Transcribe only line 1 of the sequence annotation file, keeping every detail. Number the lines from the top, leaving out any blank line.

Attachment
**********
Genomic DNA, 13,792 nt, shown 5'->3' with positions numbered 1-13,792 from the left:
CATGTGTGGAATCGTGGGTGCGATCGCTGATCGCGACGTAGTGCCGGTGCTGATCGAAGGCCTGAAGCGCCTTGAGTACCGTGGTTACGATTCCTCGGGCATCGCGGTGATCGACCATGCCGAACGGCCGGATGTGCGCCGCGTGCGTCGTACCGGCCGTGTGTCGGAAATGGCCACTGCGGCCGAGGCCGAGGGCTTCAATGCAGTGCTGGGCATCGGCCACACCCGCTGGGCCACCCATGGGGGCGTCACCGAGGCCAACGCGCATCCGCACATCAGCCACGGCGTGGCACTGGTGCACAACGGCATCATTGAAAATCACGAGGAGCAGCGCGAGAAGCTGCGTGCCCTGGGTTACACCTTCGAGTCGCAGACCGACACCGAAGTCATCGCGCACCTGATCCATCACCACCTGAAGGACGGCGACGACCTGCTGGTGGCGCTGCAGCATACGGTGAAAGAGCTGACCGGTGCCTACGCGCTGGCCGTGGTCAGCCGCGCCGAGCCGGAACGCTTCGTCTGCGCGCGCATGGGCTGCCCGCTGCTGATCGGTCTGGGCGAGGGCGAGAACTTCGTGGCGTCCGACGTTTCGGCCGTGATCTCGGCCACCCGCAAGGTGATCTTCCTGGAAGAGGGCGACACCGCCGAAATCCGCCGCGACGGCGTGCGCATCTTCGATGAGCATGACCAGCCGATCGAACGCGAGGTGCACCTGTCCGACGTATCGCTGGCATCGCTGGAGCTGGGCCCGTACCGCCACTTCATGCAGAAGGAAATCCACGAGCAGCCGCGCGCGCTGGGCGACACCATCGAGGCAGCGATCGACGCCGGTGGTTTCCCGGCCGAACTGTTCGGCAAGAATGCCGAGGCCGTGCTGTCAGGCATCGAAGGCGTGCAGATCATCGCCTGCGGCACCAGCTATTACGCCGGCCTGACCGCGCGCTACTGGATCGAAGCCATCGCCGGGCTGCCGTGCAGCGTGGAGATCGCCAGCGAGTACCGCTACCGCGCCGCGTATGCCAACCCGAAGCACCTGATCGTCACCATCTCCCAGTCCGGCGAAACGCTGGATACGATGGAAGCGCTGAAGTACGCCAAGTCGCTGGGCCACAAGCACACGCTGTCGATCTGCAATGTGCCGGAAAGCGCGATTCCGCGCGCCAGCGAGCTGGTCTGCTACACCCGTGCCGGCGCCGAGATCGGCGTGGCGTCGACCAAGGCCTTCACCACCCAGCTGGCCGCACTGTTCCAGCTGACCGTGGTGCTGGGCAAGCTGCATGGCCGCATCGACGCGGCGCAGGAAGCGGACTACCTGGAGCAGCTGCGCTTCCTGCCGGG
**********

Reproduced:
Genomic DNA, 13,792 nt, shown 5'->3' with positions numbered 1-13,792 from the left: